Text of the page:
Professional COVID concern spikes by 18% as trustees brace for a longer lockdown
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The economic impact of the pandemic is now as much a personal as a professional issue, given the absence of a clear strategy on how or when to resume business activity. With even long-term jobs at risk, there are concerns that furloughed staff will have no jobs to return to.
No cure in sight makes trustees revise expectations
Reporting more deaths and close ones at risk, the respondents in our weekly survey see the coronavirus as increasingly unavoidable, with some saying they are “waiting to get it” and glad they took out life insurance as it is now “only a matter of time”.
While data about the spread of COVID-19 is showing signs of improvement, there is no doubt that protective measures must end at the right time and in an appropriate way. Trustees are bracing for a longer lockdown – the outbreak is expected to last nearly four more months, in addition to the month already gone by.
We need a cure, but it is a long way away, with Gilead's antiviral drug just one of those not successful enough in clinical trials. In the meantime, behavioural changes are becoming more embedded: people are shunning gatherings and outings for online-based activities done from home and shifting spending from luxuries to necessities.
Economic consequences will persist into the second half of 2022
The expected duration of macro effects has increased by over three months, exceeding two years for the first time (although we only allowed this as an option in the previous survey iteration). So it is no longer a question of whether there will be a recession, or whether the global economy will change – the debate now is about what shape they will both take.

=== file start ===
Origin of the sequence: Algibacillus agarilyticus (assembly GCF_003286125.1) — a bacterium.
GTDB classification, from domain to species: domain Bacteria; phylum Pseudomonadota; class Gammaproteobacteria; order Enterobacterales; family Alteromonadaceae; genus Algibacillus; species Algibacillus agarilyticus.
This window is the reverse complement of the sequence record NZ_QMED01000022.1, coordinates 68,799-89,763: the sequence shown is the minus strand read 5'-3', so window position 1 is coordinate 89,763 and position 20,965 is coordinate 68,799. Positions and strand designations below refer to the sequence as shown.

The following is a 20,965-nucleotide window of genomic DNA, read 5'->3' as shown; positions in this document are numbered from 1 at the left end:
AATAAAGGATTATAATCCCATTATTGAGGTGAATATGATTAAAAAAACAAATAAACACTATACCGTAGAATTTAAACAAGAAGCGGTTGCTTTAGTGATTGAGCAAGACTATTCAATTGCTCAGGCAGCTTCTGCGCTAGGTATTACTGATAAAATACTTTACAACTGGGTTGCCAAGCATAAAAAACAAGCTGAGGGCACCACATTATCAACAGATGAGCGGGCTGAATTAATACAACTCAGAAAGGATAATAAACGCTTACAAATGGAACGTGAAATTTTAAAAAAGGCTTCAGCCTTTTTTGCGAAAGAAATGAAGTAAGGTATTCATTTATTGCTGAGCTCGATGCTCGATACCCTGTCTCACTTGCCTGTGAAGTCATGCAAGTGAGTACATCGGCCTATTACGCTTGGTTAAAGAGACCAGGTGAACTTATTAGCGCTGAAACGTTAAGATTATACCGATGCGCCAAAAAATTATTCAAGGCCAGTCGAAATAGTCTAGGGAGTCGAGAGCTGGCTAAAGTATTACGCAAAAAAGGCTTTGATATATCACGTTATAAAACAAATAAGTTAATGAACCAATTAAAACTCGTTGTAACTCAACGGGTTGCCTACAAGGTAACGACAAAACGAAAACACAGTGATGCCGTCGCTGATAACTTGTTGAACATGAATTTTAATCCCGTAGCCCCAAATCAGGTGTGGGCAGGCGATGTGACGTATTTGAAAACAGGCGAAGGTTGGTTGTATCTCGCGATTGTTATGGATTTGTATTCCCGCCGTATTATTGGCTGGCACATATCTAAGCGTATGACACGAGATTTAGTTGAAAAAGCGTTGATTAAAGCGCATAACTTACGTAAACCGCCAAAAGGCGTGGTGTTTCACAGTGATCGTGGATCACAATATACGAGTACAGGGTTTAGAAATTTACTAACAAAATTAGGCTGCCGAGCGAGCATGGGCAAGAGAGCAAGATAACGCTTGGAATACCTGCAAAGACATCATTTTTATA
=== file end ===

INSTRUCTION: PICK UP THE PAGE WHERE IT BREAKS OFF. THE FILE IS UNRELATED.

While some pension schemes are starting to see opportunities to undo funding level damage caused by lockdown-related volatility, others are only just starting to acknowledge the full impact on technical provisions. And while the optimists expect the economy to change permanently for the better through a greater focus on resilience and sustainability, the drop-off in activity will be hard to make up.
It is still difficult to imagine the path to normality, or what the ‘new normal’ will look like, but we do know we will have new risks to deal with, be it greater austerity or rising interest rates after the unprecedented increase in public debt we have seen in recent weeks.
How much longer do you think the outbreak would last? Are you more or less worried about the economic impact? Click here to take next week’s survey.